Disability Chic: These Irish Sisters Are the Wheel Deal
WHY YOU SHOULD CARE
Because fashion is for everyone.
By Fiona Zublin
When Ailbhe Keane was young, her little sister’s wheelchair was her art project. Isabel, paralyzed from the waist down by spina bifida, would at times have a chair decorated in bright colors. “It attracted a lot of attention,” says Ailbhe, “but it was just temporary stuff.”
Not so temporary anymore. The two sisters are founders of the Dublin-based Izzy Wheels, which sells colorful removable wheel covers for wheelchairs like Isabel’s. Isabel herself may be their best advertisement, zipping through their Instagram videos in her brightly colored duds and wheel covers, a huge grin on her face.
Izzy Wheels was born in 2016 from a final-year project Ailbhe completed for her visual communications degree at the National College of Art and Design. Inspired by her childhood hobby of decorating Isabel’s chair, she “spent a whole year experimenting with ways of improving the chair. And the wheels were just this big blank canvas screaming for something to make it look better.”
Your wheelchair looking the same every day is like wearing the same coat every day, the same pair of shoes.
Two years later, Ailbhe, 25, and Isabel, 21, are full-blown entrepreneurs, with customers in 35 countries (though most sales are to the U.S.) and 40 designer collaborations under their belts. While Ailbhe initially did all the design herself, she soon realized that her style wouldn’t suit every customer and reached out to a few designers. As Izzy Wheels has grown, Ailbhe says, dozens of designers are now reaching out weekly about working on sets of wheels. Ailbhe would not reveal the company’s revenue, though she says a portion of its proceeds will go to Irish disability-focused charities.
Ailbhe, busy as creative director of the brand, rarely designs herself now outside of bespoke projects — such as a set of wheels commissioned for a customer’s wedding. The sisters have seen professional accolades too: They made Forbes’ “30 Under 30” list this year and were the first Irish people featured on the main Instagram account last summer, which helped balloon their follower count to nearly 43,000.
Isabel, responsible for a growing social media community on Instagram and Facebook as the brand’s primary ambassador, is chatty and cheerful, with an expert touch at creating a positive, engaged community of customers online. You know how there are a select few brands people love? Izzy Wheels may have a limited community of consumers, but it’s a community that’s been largely ignored by consumer culture — and those who use the wheel covers are passionate, positive and proud, sending in photos of themselves with their new chair outfits and buying several sets of wheels. “You have different wheels to go with different moods, different outfits,” says Ailbhe. “Your wheelchair looking the same every day is like wearing the same coat every day, the same pair of shoes.”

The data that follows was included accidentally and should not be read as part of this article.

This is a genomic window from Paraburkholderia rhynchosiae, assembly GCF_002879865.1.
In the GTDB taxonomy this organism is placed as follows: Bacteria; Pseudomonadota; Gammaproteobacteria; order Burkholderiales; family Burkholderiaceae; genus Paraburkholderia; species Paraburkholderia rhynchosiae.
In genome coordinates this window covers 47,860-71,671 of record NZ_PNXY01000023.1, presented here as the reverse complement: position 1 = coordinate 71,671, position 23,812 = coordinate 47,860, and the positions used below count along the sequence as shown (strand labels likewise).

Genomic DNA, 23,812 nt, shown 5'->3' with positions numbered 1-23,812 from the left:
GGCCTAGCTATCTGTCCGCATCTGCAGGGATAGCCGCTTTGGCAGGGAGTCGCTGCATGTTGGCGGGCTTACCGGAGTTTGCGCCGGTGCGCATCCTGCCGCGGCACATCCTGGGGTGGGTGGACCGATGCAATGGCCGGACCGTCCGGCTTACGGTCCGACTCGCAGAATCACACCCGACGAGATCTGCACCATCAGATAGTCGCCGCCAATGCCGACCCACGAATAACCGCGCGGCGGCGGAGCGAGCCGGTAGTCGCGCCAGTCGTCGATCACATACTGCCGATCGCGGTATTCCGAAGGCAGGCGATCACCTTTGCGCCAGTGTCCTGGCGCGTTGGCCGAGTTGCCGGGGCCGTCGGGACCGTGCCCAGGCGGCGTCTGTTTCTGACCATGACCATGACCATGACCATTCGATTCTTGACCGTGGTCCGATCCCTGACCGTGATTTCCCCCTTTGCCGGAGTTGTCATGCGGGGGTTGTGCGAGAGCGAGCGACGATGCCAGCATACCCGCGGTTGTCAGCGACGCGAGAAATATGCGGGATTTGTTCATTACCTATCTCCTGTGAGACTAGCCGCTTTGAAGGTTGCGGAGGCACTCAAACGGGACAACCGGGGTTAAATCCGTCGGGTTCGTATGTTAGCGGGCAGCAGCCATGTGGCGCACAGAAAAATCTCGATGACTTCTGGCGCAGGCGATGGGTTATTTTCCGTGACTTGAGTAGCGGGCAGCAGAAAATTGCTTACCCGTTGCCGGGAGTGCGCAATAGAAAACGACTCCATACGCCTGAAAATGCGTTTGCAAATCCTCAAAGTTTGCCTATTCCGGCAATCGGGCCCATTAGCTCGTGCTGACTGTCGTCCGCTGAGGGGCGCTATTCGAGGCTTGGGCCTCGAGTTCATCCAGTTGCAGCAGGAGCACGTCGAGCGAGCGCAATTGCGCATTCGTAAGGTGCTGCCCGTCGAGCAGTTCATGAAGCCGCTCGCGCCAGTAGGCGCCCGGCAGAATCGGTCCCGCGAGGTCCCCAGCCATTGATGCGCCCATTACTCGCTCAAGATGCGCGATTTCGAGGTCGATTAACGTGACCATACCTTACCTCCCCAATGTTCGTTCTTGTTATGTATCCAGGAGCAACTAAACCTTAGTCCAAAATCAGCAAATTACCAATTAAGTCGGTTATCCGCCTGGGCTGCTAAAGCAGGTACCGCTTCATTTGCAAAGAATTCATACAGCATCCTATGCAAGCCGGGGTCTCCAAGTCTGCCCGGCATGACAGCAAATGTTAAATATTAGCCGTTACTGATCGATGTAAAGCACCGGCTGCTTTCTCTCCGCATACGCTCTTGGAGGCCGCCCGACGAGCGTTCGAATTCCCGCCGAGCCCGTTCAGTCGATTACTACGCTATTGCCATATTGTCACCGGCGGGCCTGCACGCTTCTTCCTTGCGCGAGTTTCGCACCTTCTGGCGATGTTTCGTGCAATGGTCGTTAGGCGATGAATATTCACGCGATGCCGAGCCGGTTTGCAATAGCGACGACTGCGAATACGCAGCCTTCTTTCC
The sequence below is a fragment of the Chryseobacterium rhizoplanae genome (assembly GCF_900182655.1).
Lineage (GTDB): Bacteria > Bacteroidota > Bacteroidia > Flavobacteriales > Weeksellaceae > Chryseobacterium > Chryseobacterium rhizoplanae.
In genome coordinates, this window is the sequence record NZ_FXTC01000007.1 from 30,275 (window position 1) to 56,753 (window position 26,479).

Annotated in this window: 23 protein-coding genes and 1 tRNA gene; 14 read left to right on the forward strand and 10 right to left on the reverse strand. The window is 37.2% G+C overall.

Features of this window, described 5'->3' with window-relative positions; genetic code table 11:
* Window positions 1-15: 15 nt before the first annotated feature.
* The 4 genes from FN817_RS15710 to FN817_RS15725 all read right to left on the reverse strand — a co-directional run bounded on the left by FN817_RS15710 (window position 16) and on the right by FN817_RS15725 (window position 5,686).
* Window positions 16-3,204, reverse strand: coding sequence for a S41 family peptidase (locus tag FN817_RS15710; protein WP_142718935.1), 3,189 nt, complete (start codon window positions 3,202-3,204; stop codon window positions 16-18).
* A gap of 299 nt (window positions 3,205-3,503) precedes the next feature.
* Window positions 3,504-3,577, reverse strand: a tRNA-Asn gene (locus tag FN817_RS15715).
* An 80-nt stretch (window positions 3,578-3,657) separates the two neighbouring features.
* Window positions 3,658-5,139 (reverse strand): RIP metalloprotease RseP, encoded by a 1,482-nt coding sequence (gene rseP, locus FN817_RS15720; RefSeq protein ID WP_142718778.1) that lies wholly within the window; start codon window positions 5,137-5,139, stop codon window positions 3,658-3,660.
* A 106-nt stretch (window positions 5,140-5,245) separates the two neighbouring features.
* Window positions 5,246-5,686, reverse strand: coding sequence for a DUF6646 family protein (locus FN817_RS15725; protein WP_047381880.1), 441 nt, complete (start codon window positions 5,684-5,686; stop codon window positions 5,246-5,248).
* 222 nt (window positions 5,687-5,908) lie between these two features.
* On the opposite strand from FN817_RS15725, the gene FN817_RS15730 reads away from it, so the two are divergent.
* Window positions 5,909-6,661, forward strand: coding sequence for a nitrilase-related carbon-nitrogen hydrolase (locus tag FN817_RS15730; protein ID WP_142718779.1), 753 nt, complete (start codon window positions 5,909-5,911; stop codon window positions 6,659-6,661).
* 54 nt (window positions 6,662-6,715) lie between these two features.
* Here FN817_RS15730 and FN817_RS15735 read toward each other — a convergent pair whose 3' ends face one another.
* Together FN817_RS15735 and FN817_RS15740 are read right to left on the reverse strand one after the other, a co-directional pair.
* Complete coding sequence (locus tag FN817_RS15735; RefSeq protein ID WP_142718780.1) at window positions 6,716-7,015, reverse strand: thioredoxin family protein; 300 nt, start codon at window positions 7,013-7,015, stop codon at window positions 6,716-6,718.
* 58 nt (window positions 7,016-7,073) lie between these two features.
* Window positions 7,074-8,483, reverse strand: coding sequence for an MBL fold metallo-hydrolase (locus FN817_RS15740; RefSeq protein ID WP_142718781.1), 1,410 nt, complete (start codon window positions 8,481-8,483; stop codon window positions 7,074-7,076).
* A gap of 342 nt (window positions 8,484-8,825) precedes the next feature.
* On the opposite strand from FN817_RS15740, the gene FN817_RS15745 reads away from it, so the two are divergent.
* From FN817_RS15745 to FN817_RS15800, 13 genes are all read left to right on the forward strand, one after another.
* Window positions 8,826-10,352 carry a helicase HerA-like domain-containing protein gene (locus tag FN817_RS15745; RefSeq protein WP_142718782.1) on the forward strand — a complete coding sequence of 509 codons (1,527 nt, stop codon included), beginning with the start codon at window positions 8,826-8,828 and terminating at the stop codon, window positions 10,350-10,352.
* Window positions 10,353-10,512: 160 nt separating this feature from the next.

That explanation — concise, relatable, witty — is another hallmark of the Keane sisters’ mission: They want the world to understand how people in wheelchairs relate to their chairs, to see those with disabilities as people rather than symbols of fortitude or a needy minority. “I’m very much aware that my chair is visible to other people when they meet me, and I don’t want that to be the elephant in the room,” says Isabel. “I want people to know they can approach me about it and ask me questions about it, and that’s not a rude thing. We all love talking about ourselves, and it’s a part of who I am.”
To be sure, having a good-looking wheelchair won’t necessarily make life for those with disabilities materially easier. While Isabel notes that Ireland offers free public travel for people with disabilities, they have to book a day in advance, and social spaces like nightclubs and concerts often have limited wheelchair access. Ireland has been slow to make changes to laws about disability: The 144-year-old Lunacy Regulations Act (yes, that was the name), allowing courts to control details of the lives of those with intellectual disabilities, was only repealed in 2015.
But life for people with disabilities in Ireland may be changing too. In March, it became the last country in Europe to ratify the U.N. Convention on the Rights of Persons With Disabilities, which insists on equality for the 13 percent of Irish citizens who are disabled. Alannah Murray, a young Irish disability activist, doesn’t use Izzy Wheels because they aren’t compatible with her chair, but she loves what the company is doing. “Izzy Wheels has really been a pioneer in turning disability into a fashion statement,” she says.
Murray notes that other positive changes are on the horizon, like fashion brand ASOS premiering its first wheelchair-friendly jumpsuit. In the U.S., stylist Stephanie Thomas launched the website Cur8able to show off disability-friendly fashion and has pushed major brands for more inclusive designs. “You can’t market to people you don’t see,” she said in a 2016 TEDx Talk. “And you just can’t see people that you don’t value. And I don’t mean value as human beings; I mean value as potential customers.”
The Keanes aren’t planning to stop at wheel covers. While Isabel is now part time with the company while studying politics and French at Galway University, there’s a lot of work to do when it comes to wheelchair fashion. Not only are people with disabilities rarely represented on catwalks, Isabel explains, but many people with disabilities can’t buy clothes from traditional stores. “Disability fashion has been such an underserved area of design for so long,” Ailbhe explains, hinting that the company will launch a new type of product by 2019. “We want to create things for wheelchairs and other mobility aids — fashionable things that look good, things that are designed by artists and fashion designers … not by hospitals.”